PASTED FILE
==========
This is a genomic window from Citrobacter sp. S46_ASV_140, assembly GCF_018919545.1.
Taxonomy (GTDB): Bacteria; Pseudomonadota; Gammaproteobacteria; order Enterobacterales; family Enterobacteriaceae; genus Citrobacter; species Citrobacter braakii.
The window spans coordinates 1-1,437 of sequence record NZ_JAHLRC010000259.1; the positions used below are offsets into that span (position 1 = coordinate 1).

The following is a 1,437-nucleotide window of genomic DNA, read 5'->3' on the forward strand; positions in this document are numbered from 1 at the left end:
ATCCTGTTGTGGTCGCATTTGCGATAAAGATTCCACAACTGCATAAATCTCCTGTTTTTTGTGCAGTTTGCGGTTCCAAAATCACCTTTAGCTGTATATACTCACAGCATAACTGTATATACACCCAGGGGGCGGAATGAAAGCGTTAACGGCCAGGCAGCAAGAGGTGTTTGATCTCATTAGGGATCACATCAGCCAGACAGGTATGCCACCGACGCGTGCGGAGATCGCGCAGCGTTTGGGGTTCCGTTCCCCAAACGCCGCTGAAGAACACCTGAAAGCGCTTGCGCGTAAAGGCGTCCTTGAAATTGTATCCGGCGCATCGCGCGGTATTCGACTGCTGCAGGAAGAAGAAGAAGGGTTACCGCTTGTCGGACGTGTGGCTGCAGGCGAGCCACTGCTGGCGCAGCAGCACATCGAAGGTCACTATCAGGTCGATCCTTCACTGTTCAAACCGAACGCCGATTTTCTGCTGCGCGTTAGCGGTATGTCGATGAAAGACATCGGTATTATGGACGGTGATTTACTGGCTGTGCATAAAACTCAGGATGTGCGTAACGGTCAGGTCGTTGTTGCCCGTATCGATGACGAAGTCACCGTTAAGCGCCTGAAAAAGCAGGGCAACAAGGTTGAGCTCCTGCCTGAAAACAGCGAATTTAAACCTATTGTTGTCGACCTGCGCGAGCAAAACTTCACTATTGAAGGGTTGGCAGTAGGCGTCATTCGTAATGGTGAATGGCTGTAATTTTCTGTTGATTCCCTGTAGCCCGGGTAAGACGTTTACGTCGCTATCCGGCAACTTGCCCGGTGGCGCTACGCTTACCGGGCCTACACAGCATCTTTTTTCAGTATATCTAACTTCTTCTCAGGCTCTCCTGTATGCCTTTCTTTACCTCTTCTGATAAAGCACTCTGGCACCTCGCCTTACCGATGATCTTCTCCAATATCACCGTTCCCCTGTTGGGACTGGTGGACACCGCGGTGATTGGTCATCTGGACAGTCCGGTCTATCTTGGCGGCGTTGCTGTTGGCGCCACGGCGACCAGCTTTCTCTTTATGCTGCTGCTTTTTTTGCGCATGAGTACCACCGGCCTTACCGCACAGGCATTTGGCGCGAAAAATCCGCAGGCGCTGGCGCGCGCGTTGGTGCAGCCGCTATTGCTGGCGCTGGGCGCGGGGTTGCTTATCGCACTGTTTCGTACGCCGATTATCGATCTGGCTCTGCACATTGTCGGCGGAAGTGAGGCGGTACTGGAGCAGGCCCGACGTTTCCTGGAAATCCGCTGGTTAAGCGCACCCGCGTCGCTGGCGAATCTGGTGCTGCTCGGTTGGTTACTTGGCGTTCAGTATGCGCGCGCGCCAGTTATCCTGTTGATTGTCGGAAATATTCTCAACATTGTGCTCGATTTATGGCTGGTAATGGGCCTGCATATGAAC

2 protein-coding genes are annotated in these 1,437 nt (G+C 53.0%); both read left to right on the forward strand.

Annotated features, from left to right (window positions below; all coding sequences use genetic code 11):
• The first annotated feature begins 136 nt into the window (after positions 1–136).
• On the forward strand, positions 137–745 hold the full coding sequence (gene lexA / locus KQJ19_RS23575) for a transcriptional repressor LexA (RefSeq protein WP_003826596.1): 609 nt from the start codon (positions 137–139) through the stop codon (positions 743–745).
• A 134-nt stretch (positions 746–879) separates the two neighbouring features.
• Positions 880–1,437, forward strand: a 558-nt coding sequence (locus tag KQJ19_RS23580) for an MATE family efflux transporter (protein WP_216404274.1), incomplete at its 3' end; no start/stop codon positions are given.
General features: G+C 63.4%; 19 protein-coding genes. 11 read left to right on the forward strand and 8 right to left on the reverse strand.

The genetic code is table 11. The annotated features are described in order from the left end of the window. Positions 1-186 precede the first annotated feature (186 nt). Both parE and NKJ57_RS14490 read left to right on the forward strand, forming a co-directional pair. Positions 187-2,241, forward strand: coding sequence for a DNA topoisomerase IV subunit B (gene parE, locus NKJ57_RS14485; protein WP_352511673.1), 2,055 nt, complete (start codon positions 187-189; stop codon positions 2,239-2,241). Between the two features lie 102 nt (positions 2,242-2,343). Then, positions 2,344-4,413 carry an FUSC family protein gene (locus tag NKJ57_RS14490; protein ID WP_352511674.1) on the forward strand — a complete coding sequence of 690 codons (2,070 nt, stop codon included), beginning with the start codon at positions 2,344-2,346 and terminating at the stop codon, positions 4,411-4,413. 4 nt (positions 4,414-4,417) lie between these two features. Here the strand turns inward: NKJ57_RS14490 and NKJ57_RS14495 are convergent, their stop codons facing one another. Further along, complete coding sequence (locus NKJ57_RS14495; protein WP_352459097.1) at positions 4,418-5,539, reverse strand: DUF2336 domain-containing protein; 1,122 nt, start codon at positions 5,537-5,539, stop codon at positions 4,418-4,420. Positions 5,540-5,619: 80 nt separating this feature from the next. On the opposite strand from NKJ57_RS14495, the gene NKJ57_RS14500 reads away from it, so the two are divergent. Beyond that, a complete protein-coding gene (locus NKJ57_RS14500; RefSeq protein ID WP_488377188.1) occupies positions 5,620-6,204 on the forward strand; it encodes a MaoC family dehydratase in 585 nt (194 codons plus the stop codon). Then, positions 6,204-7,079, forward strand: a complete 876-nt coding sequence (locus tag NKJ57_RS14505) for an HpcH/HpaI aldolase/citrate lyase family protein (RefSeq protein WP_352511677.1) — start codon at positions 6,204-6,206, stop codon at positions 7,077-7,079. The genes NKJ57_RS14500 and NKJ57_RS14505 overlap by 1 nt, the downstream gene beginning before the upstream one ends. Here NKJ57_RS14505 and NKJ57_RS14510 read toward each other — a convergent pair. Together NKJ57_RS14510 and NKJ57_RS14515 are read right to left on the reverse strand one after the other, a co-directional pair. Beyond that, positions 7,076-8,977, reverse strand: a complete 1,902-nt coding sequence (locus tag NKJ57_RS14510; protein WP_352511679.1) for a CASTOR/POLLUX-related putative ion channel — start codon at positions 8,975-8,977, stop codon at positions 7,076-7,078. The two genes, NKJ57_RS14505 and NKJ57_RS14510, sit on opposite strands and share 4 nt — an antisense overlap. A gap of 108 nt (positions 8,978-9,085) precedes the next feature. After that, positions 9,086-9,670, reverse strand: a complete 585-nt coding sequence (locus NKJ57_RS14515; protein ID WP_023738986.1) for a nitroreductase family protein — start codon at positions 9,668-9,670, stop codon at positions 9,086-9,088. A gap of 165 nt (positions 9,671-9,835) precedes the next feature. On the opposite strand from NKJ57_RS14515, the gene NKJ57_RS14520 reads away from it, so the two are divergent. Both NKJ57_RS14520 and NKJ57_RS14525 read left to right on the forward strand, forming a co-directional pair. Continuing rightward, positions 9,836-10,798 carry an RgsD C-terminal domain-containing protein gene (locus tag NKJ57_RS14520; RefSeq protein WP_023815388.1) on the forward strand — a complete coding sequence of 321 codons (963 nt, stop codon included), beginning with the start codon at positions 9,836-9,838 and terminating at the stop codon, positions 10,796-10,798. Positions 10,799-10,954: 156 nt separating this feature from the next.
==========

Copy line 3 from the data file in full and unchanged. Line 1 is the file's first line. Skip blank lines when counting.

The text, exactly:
The window spans coordinates 1-1,437 of sequence record NZ_JAHLRC010000259.1; the positions used below are offsets into that span (position 1 = coordinate 1).